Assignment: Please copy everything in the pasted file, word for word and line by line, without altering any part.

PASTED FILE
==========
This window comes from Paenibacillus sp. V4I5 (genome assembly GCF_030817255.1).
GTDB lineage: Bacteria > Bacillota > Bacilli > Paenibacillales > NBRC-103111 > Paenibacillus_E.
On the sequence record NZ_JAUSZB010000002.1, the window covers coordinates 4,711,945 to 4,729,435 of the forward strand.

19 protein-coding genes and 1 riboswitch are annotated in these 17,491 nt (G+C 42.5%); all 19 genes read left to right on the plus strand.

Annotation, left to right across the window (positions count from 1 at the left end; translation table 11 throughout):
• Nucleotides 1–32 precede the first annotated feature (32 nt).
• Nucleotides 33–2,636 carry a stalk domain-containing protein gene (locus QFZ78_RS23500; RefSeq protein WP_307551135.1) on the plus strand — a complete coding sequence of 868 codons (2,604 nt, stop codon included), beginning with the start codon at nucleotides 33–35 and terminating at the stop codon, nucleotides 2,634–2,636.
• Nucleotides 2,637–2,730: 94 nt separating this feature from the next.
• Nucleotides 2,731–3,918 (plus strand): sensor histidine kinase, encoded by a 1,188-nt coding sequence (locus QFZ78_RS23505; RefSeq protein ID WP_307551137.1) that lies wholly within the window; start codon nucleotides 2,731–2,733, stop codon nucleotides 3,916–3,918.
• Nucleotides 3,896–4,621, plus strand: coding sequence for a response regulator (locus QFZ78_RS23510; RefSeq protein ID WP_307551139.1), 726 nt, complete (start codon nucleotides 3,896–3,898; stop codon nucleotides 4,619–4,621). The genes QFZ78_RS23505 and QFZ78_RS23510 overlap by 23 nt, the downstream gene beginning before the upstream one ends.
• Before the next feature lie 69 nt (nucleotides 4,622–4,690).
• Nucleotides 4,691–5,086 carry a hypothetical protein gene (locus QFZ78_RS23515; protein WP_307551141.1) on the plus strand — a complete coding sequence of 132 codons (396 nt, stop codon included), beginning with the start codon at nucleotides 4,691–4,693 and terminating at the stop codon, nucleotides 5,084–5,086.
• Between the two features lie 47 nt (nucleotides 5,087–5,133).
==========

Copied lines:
This window comes from Paenibacillus sp. V4I5 (genome assembly GCF_030817255.1).
GTDB lineage: Bacteria > Bacillota > Bacilli > Paenibacillales > NBRC-103111 > Paenibacillus_E.
On the sequence record NZ_JAUSZB010000002.1, the window covers coordinates 4,711,945 to 4,729,435 of the forward strand.

19 protein-coding genes and 1 riboswitch are annotated in these 17,491 nt (G+C 42.5%); all 19 genes read left to right on the plus strand.

Annotation, left to right across the window (positions count from 1 at the left end; translation table 11 throughout):
• Nucleotides 1–32 precede the first annotated feature (32 nt).
• Nucleotides 33–2,636 carry a stalk domain-containing protein gene (locus QFZ78_RS23500; RefSeq protein WP_307551135.1) on the plus strand — a complete coding sequence of 868 codons (2,604 nt, stop codon included), beginning with the start codon at nucleotides 33–35 and terminating at the stop codon, nucleotides 2,634–2,636.
• Nucleotides 2,637–2,730: 94 nt separating this feature from the next.
• Nucleotides 2,731–3,918 (plus strand): sensor histidine kinase, encoded by a 1,188-nt coding sequence (locus QFZ78_RS23505; RefSeq protein ID WP_307551137.1) that lies wholly within the window; start codon nucleotides 2,731–2,733, stop codon nucleotides 3,916–3,918.
• Nucleotides 3,896–4,621, plus strand: coding sequence for a response regulator (locus QFZ78_RS23510; RefSeq protein ID WP_307551139.1), 726 nt, complete (start codon nucleotides 3,896–3,898; stop codon nucleotides 4,619–4,621). The genes QFZ78_RS23505 and QFZ78_RS23510 overlap by 23 nt, the downstream gene beginning before the upstream one ends.
• Before the next feature lie 69 nt (nucleotides 4,622–4,690).
• Nucleotides 4,691–5,086 carry a hypothetical protein gene (locus QFZ78_RS23515; protein WP_307551141.1) on the plus strand — a complete coding sequence of 132 codons (396 nt, stop codon included), beginning with the start codon at nucleotides 4,691–4,693 and terminating at the stop codon, nucleotides 5,084–5,086.
• Between the two features lie 47 nt (nucleotides 5,087–5,133).